Turkey to hold parliamentary elections on Sunday

09:03, June 13, 2011      

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More than 50 million Turks will go to polls on Sunday to elect 550 parliament members, with the ruling Justice and Development Party (AKP) expected to win a third consecutive term in office.

Eastern Turkish provinces will conduct the voting from 7 a.m. ( 0400 GMT) to 4 p.m. (1300 GMT), while the western provinces will vote from 8 a.m. (0500 GMT) to 5 p.m. (1400 GMT).

The AKP is craving for more than 367 seats in the parliament, a two-third majority needed to single-handedly push through a new constitution intended by the party's leader, Turkish Prime Minister Recep Tayyip Erdogan.

To soothe concerns over a lack of compromise resulting from an overwhelming vote for the AKP, Erdogan said Friday that his party will seek political consultations with the opposition even it has a parliamentary majority.

"We will look for conciliation (on new constitution) if we can get more than 367 seats. We'll even look for ways to set up a reconciliation commission. We'll meet with civil society organizations. We can even meet with parties which receive only more than 1 percent of votes and are excluded from the parliament, " Erdogan told NTV news channel in an interview on Friday night.

Fifteen political parties are running in the elections with 7, 492 candidates, apart from 203 independent candidates.

Latest opinion polls showed the AKP was heading toward a comfortable lead of 42 percent to 48 percent of votes. The main opposition Republican People's Party (CHP) was expected to get 25 percent to 30 percent of votes.

The second biggest opposition party Nationalist Movement Party (MHP) got 11 percent to 13 percent of votes in the opinion polls, just above the 10-percent threshold for the parliamentary representation.

If the MHP can not surpass the threshold, one of the world's highest, the AKP is likely to dominate the parliament and press for a constitution that allows a presidential system instead of the current parliamentary system.

Erdogan has signaled that he wants to become the president after 2015, when he won't be able to hold the prime minister's position any more.

The AKP has adopted a nationalist tone in its campaign to draw votes of the MHP, as Erdogan said a week ahead of elections that he would have favored the hanging of Abdullah Ocalan, the imprisoned leader of the outlawed Kurdish Workers' Party (PKK), if the AKP was ruling in late 1990s when the PKK leader was arrested.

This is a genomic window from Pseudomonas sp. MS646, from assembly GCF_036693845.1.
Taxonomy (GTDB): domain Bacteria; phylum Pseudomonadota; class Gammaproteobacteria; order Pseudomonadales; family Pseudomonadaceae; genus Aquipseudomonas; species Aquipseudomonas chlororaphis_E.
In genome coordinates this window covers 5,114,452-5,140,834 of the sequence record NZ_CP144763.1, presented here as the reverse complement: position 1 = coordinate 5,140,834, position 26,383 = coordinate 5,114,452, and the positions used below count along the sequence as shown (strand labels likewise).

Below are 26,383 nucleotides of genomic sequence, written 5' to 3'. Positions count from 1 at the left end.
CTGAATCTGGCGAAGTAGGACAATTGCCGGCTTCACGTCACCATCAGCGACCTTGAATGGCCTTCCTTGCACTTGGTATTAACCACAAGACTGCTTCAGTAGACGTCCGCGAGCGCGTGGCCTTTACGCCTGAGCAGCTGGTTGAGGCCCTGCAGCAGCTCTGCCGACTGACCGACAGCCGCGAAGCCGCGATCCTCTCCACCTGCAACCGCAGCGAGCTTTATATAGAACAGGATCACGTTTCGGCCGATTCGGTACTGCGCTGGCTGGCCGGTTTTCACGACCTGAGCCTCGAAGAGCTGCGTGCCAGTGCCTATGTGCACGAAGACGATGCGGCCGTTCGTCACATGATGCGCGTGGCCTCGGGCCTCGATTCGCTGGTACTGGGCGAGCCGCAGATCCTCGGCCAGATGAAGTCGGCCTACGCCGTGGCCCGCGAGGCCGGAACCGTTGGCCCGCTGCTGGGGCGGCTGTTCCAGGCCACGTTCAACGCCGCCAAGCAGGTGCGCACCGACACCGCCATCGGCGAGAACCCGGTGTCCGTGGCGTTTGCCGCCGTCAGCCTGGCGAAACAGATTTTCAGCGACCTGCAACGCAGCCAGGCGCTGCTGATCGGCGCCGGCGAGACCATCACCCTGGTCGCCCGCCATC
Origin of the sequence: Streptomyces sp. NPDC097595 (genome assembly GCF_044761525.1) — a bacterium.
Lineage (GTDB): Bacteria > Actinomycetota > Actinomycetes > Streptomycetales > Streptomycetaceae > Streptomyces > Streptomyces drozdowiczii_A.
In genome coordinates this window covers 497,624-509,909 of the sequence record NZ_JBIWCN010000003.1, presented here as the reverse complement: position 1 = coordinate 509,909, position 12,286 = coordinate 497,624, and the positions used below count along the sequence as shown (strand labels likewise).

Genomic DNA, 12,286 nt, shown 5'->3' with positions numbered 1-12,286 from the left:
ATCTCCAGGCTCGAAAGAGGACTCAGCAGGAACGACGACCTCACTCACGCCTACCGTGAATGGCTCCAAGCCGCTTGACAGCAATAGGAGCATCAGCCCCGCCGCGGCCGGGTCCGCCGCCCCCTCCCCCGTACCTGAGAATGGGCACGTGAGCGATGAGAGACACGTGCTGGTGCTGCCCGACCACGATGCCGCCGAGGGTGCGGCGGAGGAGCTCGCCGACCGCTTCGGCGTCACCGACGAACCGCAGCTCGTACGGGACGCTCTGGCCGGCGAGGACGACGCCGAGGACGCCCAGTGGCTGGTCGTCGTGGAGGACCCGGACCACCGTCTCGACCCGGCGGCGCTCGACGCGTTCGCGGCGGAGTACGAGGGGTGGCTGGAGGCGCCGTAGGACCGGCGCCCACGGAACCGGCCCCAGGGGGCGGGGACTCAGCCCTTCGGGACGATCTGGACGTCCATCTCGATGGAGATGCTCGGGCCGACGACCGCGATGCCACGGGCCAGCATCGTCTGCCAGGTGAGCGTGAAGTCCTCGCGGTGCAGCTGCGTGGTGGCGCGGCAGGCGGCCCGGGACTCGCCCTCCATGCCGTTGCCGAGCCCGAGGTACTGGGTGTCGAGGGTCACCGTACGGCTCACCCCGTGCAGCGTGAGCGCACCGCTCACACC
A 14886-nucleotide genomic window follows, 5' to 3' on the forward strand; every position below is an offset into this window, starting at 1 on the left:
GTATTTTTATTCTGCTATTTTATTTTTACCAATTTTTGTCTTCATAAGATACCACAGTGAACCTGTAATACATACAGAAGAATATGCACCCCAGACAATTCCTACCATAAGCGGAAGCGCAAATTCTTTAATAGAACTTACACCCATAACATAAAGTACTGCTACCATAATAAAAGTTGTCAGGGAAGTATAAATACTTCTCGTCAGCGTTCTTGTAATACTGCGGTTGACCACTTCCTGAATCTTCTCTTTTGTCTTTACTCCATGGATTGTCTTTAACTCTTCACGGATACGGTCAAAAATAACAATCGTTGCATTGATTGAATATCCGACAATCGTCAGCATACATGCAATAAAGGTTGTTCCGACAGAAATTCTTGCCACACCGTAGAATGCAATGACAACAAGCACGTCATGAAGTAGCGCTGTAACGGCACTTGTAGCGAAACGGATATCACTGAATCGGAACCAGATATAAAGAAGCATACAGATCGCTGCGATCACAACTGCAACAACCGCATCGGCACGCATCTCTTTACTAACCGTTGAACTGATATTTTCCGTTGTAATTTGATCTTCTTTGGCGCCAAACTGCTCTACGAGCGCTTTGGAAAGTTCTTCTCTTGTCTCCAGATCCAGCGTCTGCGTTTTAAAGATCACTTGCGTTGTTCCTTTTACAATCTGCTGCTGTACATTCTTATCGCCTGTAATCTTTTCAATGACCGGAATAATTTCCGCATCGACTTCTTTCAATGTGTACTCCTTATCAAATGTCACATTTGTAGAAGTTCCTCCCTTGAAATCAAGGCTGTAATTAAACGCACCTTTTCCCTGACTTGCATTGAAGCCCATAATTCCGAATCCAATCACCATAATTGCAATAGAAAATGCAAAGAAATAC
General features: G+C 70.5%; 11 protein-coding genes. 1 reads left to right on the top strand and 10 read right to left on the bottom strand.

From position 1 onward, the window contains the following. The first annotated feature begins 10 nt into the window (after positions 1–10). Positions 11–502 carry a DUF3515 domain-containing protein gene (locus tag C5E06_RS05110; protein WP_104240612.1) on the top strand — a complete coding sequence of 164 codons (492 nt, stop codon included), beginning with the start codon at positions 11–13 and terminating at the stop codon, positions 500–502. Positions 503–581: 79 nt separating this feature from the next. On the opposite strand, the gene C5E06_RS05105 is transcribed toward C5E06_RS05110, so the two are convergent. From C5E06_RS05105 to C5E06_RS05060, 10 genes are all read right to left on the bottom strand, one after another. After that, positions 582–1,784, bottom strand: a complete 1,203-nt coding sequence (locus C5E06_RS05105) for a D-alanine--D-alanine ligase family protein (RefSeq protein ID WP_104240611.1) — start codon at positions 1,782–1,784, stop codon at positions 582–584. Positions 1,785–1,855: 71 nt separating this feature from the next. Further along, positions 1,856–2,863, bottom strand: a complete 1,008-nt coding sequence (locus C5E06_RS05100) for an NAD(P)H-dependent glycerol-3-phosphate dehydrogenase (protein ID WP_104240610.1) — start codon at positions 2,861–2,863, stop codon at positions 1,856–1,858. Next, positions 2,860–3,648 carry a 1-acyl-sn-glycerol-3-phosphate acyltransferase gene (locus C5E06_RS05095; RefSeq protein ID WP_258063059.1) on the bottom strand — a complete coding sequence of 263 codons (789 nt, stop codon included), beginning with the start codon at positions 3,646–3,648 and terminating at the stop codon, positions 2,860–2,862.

The MHP has also been shaken by a series of sex scandal videos about its high-level officials in the past weeks. It blamed the AKP for being behind the scandals but the AKP denied it.

The making of a new constitution requires at least 330 votes of deputies in the Turkish parliament. If the number of votes is between 330 and 367, the draft is automatically taken to a referendum. If the number reaches 367, it will be passed without the approvement of a referendum.

The CHP's new leader Kemal Kilicdaroglu has accused Erdogan of intolerance of opponents, especially the growing numbers of journalists detained under the AKP rule.

The CHP focused on poverty and unemployment throughout its election campaign. Its family insurance project, promising monthly payment to poor families, has been applauded by crowds.

Rather than appealing to secularist concerns as it did in the previous elections, the CHP talked much about freedom and rights. It has criticized the 10-percent threshold for squeezing out small parties, while the AKP defends it as a way to maintain stability.

To evade the restriction, members of the pro-Kurdish Peace and Democracy Party (BDP) are running as independent candidates. They have campaigned for "democratic autonomy" featuring decentralization and more regional administrative power.

In last general elections in 2007, the AKP received 46.58 percent of national votes and collected 341 parliamentary seats. The CHP was the second, winning 20.88 percent of votes and 112 seats. The MHP received 14.27 percent of votes and 71 seats.

Source: Xinhua
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